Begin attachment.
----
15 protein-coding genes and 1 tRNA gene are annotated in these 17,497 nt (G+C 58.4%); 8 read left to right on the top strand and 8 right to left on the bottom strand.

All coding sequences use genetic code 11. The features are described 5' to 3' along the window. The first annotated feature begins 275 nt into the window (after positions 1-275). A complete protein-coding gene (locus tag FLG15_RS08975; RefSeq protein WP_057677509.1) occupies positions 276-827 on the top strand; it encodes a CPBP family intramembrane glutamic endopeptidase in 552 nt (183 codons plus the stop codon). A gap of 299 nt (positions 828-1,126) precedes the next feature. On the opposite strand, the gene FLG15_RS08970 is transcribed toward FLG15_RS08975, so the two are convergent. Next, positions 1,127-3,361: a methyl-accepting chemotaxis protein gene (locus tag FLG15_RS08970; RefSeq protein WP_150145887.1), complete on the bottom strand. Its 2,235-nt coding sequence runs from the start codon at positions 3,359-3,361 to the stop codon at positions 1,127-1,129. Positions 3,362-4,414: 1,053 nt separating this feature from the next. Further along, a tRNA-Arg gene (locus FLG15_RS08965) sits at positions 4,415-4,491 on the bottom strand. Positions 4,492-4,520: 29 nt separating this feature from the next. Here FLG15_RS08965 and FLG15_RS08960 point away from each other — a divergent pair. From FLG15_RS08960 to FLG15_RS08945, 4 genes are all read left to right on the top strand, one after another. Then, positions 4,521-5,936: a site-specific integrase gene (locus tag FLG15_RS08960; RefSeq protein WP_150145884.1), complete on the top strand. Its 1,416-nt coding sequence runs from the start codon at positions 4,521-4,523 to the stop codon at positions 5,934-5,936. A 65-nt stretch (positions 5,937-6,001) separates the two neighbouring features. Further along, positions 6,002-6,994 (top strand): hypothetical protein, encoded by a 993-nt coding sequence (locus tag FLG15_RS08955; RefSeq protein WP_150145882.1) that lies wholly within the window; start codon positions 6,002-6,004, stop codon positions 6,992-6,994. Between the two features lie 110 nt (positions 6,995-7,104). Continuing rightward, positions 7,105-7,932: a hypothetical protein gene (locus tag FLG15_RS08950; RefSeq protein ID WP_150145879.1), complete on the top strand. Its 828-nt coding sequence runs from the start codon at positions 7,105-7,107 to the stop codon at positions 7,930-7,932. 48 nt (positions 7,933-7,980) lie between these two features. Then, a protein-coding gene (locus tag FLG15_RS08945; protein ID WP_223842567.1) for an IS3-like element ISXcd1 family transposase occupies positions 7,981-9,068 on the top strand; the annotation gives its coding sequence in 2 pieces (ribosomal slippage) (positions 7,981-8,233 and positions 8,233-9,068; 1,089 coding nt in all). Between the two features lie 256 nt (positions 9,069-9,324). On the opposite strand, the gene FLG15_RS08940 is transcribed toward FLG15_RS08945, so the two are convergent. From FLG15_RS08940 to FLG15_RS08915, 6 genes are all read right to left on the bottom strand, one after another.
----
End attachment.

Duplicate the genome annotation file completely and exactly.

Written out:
15 protein-coding genes and 1 tRNA gene are annotated in these 17,497 nt (G+C 58.4%); 8 read left to right on the top strand and 8 right to left on the bottom strand.

All coding sequences use genetic code 11. The features are described 5' to 3' along the window. The first annotated feature begins 275 nt into the window (after positions 1-275). A complete protein-coding gene (locus tag FLG15_RS08975; RefSeq protein WP_057677509.1) occupies positions 276-827 on the top strand; it encodes a CPBP family intramembrane glutamic endopeptidase in 552 nt (183 codons plus the stop codon). A gap of 299 nt (positions 828-1,126) precedes the next feature. On the opposite strand, the gene FLG15_RS08970 is transcribed toward FLG15_RS08975, so the two are convergent. Next, positions 1,127-3,361: a methyl-accepting chemotaxis protein gene (locus tag FLG15_RS08970; RefSeq protein WP_150145887.1), complete on the bottom strand. Its 2,235-nt coding sequence runs from the start codon at positions 3,359-3,361 to the stop codon at positions 1,127-1,129. Positions 3,362-4,414: 1,053 nt separating this feature from the next. Further along, a tRNA-Arg gene (locus FLG15_RS08965) sits at positions 4,415-4,491 on the bottom strand. Positions 4,492-4,520: 29 nt separating this feature from the next. Here FLG15_RS08965 and FLG15_RS08960 point away from each other — a divergent pair. From FLG15_RS08960 to FLG15_RS08945, 4 genes are all read left to right on the top strand, one after another. Then, positions 4,521-5,936: a site-specific integrase gene (locus tag FLG15_RS08960; RefSeq protein WP_150145884.1), complete on the top strand. Its 1,416-nt coding sequence runs from the start codon at positions 4,521-4,523 to the stop codon at positions 5,934-5,936. A 65-nt stretch (positions 5,937-6,001) separates the two neighbouring features. Further along, positions 6,002-6,994 (top strand): hypothetical protein, encoded by a 993-nt coding sequence (locus tag FLG15_RS08955; RefSeq protein WP_150145882.1) that lies wholly within the window; start codon positions 6,002-6,004, stop codon positions 6,992-6,994. Between the two features lie 110 nt (positions 6,995-7,104). Continuing rightward, positions 7,105-7,932: a hypothetical protein gene (locus tag FLG15_RS08950; RefSeq protein ID WP_150145879.1), complete on the top strand. Its 828-nt coding sequence runs from the start codon at positions 7,105-7,107 to the stop codon at positions 7,930-7,932. 48 nt (positions 7,933-7,980) lie between these two features. Then, a protein-coding gene (locus tag FLG15_RS08945; protein ID WP_223842567.1) for an IS3-like element ISXcd1 family transposase occupies positions 7,981-9,068 on the top strand; the annotation gives its coding sequence in 2 pieces (ribosomal slippage) (positions 7,981-8,233 and positions 8,233-9,068; 1,089 coding nt in all). Between the two features lie 256 nt (positions 9,069-9,324). On the opposite strand, the gene FLG15_RS08940 is transcribed toward FLG15_RS08945, so the two are convergent. From FLG15_RS08940 to FLG15_RS08915, 6 genes are all read right to left on the bottom strand, one after another.